I recently joined and one of the groups is on fighting.  Basically writer’s discussing weapons and how to write believable fight scenes.  I started a thread on Fighting and Fashion, to discuss what the stylish character wears about town to conceal (or enhance) weapons.  I thought I’d share my thoughts on the issue of dressing to kill here 🙂

Dressing with weapons in mind is something my characters deal with often.  Since comfort and concealment is a problem in real life carrying, I make it a problem in theirs to lend it a note of truth.

Most of the time my main characters are petite women, and a lot of holsters and guns are made to fit larger people, and it’s difficult to get a flat thing to lay against a curved surface (as in, the hip). So my characters who carry often have small guns that are either not concealed or are concealed under a jacket on an under arm holster.

The best one I’ve found in real life was one you put around your ribs and the gun gets kind of tucked under your breasts and against your sternum and you pull it out from underneath.  Pretty nifty design.  You still have to wear a loose shirt with it though.

Here is another suggestion for people writing about characters carrying weapons: actually try one on (or have someone of a similar body type to the character you’re talking about try it, again, these things work differently for different body types) and see where you would realistically put it.  If your woman character doesn’t really have hips, carrying on the belt is a lot easier than for women with hips.  You have to also consider what clothes would be good if the character is carrying concealed.

Usually the clothes to keep it concealed are looser and baggier than a woman in modern America would wear, at least a stylish one  But that could also be a detail you point out.  Someone notices the usually well-dressed professional woman has a baggy shirt on and untucked.  Is she feeling grubby today or is there something else under there?

With men, it’s easier because they have more flat surfaces on them and tend to be longer than women, so a gun against their hip is flat on flat and there’s just more area of the flat, but that still takes getting used to.  Men’s clothes tend to be baggier as well, so even a nicely dressed one can have a dress shirt tucked into slacks, and just be loose fitting.

Whoever your character is, try to see the world through their eyes when carrying.  This goes for guns, knives, pepper spray, nun-chucks, throwing stars, ect…  And what they’re wearing also should be reflected in martial arts scenes.  If your character is a black belt but she’s wearing a pencil skirt, she’s not going to be able to pull off a kick without hiking that skirt up around her hips.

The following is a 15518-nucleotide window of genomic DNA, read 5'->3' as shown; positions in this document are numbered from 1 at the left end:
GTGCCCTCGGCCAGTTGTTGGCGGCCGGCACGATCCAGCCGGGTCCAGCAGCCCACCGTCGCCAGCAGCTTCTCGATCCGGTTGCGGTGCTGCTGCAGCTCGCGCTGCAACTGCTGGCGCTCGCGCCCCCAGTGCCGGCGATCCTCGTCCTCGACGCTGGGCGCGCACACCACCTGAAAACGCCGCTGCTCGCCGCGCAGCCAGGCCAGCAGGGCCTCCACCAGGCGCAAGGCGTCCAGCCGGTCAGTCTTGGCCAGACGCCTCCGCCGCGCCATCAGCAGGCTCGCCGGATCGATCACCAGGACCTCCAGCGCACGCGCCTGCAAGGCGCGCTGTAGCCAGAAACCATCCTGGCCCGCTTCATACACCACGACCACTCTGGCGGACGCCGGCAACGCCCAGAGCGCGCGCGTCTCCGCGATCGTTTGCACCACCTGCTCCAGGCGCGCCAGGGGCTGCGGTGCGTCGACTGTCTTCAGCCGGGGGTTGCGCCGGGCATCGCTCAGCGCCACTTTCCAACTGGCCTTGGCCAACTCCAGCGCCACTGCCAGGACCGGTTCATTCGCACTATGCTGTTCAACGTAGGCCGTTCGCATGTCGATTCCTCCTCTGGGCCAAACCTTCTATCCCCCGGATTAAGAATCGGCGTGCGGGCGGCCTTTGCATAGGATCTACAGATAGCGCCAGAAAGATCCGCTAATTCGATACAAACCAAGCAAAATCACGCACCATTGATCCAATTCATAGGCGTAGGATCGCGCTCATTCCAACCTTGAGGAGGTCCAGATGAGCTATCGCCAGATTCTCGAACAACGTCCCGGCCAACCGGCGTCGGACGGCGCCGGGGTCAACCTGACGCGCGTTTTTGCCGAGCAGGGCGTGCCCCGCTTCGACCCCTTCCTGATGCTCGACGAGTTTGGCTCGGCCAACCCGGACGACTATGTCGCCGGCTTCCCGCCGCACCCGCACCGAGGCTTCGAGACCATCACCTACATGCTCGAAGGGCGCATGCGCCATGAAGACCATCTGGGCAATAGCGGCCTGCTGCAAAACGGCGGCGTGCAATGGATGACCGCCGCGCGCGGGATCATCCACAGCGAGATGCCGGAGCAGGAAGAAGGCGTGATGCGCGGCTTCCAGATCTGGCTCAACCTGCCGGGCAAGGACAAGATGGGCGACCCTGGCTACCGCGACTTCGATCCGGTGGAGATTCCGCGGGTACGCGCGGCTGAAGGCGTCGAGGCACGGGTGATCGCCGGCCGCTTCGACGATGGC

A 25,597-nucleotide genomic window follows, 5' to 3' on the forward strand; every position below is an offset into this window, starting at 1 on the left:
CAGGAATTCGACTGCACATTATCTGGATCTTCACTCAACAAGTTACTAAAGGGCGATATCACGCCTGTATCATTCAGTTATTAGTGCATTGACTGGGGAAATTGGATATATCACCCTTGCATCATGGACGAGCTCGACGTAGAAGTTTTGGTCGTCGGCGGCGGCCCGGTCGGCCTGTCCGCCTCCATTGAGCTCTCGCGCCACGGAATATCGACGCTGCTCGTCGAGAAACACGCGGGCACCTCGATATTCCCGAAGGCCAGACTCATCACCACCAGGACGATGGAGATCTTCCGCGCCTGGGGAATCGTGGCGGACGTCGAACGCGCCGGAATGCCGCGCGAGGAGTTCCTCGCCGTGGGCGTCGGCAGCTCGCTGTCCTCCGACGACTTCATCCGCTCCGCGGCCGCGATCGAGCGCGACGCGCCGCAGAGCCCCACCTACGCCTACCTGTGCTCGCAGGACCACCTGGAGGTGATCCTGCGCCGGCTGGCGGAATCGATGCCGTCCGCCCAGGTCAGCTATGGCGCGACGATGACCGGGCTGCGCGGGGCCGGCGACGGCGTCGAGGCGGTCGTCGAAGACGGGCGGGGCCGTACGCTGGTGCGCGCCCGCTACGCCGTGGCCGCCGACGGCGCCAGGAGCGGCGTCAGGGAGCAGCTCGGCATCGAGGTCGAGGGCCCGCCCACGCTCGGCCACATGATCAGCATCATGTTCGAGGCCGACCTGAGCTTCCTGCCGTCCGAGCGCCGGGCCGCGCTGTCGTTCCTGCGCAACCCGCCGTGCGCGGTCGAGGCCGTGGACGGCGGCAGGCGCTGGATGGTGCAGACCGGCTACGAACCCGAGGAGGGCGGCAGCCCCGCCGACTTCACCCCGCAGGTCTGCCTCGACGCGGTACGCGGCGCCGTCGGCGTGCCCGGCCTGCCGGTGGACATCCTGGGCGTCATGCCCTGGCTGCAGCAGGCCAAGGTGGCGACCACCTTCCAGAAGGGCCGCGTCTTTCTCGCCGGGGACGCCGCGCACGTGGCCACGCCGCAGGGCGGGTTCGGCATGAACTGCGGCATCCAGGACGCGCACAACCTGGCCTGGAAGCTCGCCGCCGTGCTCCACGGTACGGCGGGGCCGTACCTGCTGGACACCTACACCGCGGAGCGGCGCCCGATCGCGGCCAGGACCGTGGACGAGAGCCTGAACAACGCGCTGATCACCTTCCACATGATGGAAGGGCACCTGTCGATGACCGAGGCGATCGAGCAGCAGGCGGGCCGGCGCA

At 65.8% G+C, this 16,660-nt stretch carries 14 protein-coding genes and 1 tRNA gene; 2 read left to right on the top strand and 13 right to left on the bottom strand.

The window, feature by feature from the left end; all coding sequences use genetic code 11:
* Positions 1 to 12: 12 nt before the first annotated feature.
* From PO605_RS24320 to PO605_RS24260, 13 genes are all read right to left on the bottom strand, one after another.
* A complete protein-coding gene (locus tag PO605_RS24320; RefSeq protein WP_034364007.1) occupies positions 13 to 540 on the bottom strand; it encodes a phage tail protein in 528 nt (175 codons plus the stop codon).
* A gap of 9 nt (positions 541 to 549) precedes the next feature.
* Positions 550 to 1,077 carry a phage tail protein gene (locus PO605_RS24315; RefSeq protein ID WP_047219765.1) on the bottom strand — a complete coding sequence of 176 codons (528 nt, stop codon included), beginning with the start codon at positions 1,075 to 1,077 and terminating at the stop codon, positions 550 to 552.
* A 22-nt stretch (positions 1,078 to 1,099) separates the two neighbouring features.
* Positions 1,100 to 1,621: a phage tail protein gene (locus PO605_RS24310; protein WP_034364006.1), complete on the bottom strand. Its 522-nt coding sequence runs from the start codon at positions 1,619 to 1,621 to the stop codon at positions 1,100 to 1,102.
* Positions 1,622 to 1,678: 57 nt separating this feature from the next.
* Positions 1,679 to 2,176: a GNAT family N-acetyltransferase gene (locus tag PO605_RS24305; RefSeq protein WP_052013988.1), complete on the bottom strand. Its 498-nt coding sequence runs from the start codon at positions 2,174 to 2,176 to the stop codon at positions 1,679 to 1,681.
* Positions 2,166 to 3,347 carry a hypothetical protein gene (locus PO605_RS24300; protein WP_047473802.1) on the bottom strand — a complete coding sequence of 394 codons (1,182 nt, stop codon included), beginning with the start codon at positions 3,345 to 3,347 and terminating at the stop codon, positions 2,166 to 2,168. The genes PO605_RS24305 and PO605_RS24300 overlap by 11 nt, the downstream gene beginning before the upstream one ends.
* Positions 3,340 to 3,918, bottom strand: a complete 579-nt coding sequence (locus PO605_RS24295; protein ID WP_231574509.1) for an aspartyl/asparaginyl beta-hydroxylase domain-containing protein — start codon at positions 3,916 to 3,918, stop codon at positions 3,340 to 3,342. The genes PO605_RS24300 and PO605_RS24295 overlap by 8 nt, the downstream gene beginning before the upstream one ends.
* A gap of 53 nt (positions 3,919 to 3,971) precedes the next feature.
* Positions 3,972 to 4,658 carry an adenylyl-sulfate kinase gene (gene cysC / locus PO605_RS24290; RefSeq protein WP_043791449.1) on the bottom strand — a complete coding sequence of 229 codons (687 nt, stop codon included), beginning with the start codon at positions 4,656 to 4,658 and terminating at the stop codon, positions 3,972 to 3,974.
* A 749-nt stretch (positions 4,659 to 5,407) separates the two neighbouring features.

The reality is in the details.  The more you can nail down about how this person is carrying and pulling off their moves, the more people reading will believe it.



  1. Great points to keep in mind. It’s these subtle things readers will call us to task on if we’re not careful. I needed info on a small gun for my last book. Luckily, my niece is a police officer. She came in very handy as someone to bounce ideas off of. 🙂

    Liked by 1 person

  2. Also keep in mind the size of the weapon. When I carry my snub nosed .357 in my Crossbreed IWB holster it rarely prints if I bend over. However, if I carry my full sized 1911, it doesn’t matter what holster I use, it will almost always print if I move a certain way.

    For those that may not be familiar with the term, print is when your weapon outline is visible underneath your clothing. When you bend over and the butt of your pistol or revolver is sticking up and out from your body that is the worst form of printing.

    In some states if you have a CCW and you print, you can actually be arrested for not concealing your gun.

    Liked by 1 person

      1. Just dawned on me that you may not know what IWB stands for. It means In the Waist Band. It’s a holster that actually goes in your pants instead of being outside of them on your belt. I use Crossbreed:

        Two things that were taught to me about carrying a gun:
        1: You get what you pay for when it comes to holsters. Many people buy cheap holsters to try and save money, after spending 500-1300 on a gun. Most often the holster is uncomfortable and cheaply made.

        2: There is no “One holster fits all situations.” You buy different holsters for different modes of dress, comfort, travel, etc.

        3: Dress for your gun, unless you have enough guns to pick a gun for every mode of clothing you have.

        I tend to wear an IWB because it conceals better, but admittedly is not as comfy as an OWB (over the waist band). However, when I am driving long distances I use a shoulder holster, especially if it is winter and I can put a jacket on over it. Shoulder holsters and OWB cross draw holsters (drawing your gun from your opposite hip), are better for sitting down.

        Oh, one more thing I learned, but it has nothing to do with carrying/concealing a gun. Don’t buy cheap magazines for your semi-auto pistols. A pistol relies on the magazine to feed it bullets and a pistol is no good if it can’t be fed bullets correctly. Why buy an expensive gun and then buy the cheapest magazine you can stuff in it?


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